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Discussion Starter · #1 ·
I need some help. I have a best friend who is a convicted felon who is about to go on probation. It was white collar, non-violent crimes. The kicker is she lives with me and I own guns. Her family (and her) are telling me that in order for her to keep living with me I must get rid of all of my weapons. Just in case a probation officer comes by for an inspection. I am between a rock and a hard place on this one cause I do not want to part with any of my weapons, but I don't want her to get into trouble or have to move out . Can anyone shed some light on this for me.....please
 

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I did an internet search and came up with this

Question
Can a convicted felon live with someone that has gun in a safe and they have no access to the weapons?

Answer
Most likely YES. As with all such legal questions an experienced Criminal Attorney should be consulted first; even the local District Attorney office could offer a judgment. Generally, except for felony convictions in foreign countries, US felons are prohibited from possessing firearms. The extent of possession is the big question:
[excerpt] The crime of possession of a firearm by a felon has two elements-a prior domestic felony conviction and possession of a firearm. The statutes "makes no reference to intent and … a prosecutor is only required to show that the felon 'possessed' the firearm with knowledge that it was a firearm." Possession "'means that the defendant knowingly had actual physical control of a firearm.'" The standard jury instruction addressing "Possession" further explains that "an item is ... in a person's possession if it is in an area over which the person has control and the person intends to exercise control over the item." Possession "may be imputed when the [firearm] is found in a place immediately accessible to the accused and subject to his exclusive or joint dominion and control, provided that the accused has knowledge of the presence of the [firearm]." So proceed carefully.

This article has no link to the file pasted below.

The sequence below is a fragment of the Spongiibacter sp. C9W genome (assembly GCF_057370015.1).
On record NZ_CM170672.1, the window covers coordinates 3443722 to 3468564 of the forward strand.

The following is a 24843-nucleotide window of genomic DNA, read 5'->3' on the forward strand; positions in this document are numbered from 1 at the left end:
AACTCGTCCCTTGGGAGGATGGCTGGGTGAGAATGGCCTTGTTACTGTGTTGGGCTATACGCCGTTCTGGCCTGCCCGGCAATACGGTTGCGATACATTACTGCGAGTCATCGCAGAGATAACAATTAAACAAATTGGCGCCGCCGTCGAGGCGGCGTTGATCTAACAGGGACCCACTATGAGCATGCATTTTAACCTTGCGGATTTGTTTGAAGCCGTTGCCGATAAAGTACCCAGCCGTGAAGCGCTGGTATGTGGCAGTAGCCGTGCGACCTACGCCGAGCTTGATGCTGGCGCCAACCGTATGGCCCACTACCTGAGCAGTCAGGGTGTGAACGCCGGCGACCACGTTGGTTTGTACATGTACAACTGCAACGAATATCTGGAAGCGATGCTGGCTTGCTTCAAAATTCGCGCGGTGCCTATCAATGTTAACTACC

Link

I would follow the advise of contacting your local District Attorney. Good luck.
 

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sgtlogan,

Here is a section I typed from "Florida Firearms Law, Use & Ownership" by Jon H. Gutmacher, Esq. His book is the gun bible for us non-law type of people. This seemed to apply to your situation. If anything it will give you a reference to do further searching for your answer. Hope this helps.

I don't know when she will be back in your home but I would be asking many official people what you should do. I'd hate to see you get into legal trouble because you want to keep your guns in your home but a felon happens to be there as well. I would certainly consult those legal brainy people on this one for your own sake.

MamaBear

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Question: My boyfriend and I live together. He is a convicted felon and wants a gun in the house. Can I buy it for him if I keep it?

Answer: No. If you’re buying it “for him”, it’s a second degree felony for him to have it, and you’re violating State and Federal law by making a “straw” purchase. Very serious stuff.

Question: How about if I really just want it for me and not for him?

Answer: First, he should not have access to the firearm. You should keep it on your person, and when not on your person, it should be kept locked in a safe or strong box that he does not have either the key, or combination to. This is technically legal, but very risky as the feds really like to prosecute this type of case. Remember, even if it’s yours – your convicted felon live-in could still be charged with “constructive possession”. That means that he has knowledge of where the firearm is located, and has the ability to control it as well. This is a factual issue for the jury, and in my opinion is not worth the risk. Also, don’ t leave any ammunition lying around – as this is just as serious for a felon to possess as a firearm, and the feds will prosecute it if given the change. Ammunition includes any part of a cartridge, even if empty, and even if it’s on one of those cool key chains!